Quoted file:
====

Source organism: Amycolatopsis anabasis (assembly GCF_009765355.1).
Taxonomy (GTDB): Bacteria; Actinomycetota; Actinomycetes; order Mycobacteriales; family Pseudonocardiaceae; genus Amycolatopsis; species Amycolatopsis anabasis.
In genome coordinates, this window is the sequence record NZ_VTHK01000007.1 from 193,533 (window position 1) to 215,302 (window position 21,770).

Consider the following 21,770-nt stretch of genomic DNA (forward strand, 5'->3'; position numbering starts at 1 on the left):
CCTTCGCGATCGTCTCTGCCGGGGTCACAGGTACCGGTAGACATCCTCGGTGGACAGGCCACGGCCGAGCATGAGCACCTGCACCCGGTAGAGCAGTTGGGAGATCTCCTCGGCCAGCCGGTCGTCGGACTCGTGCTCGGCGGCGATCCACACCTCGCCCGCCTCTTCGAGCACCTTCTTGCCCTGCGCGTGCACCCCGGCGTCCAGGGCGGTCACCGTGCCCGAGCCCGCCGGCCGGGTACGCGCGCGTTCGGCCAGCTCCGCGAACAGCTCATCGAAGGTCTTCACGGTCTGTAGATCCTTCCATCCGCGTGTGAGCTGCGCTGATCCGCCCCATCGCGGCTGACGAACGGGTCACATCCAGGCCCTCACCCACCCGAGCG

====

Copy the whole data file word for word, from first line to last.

Source organism: Amycolatopsis anabasis (assembly GCF_009765355.1).
Taxonomy (GTDB): Bacteria; Actinomycetota; Actinomycetes; order Mycobacteriales; family Pseudonocardiaceae; genus Amycolatopsis; species Amycolatopsis anabasis.
In genome coordinates, this window is the sequence record NZ_VTHK01000007.1 from 193,533 (window position 1) to 215,302 (window position 21,770).

Consider the following 21,770-nt stretch of genomic DNA (forward strand, 5'->3'; position numbering starts at 1 on the left):
CCTTCGCGATCGTCTCTGCCGGGGTCACAGGTACCGGTAGACATCCTCGGTGGACAGGCCACGGCCGAGCATGAGCACCTGCACCCGGTAGAGCAGTTGGGAGATCTCCTCGGCCAGCCGGTCGTCGGACTCGTGCTCGGCGGCGATCCACACCTCGCCCGCCTCTTCGAGCACCTTCTTGCCCTGCGCGTGCACCCCGGCGTCCAGGGCGGTCACCGTGCCCGAGCCCGCCGGCCGGGTACGCGCGCGTTCGGCCAGCTCCGCGAACAGCTCATCGAAGGTCTTCACGGTCTGTAGATCCTTCCATCCGCGTGTGAGCTGCGCTGATCCGCCCCATCGCGGCTGACGAACGGGTCACATCCAGGCCCTCACCCACCCGAGCG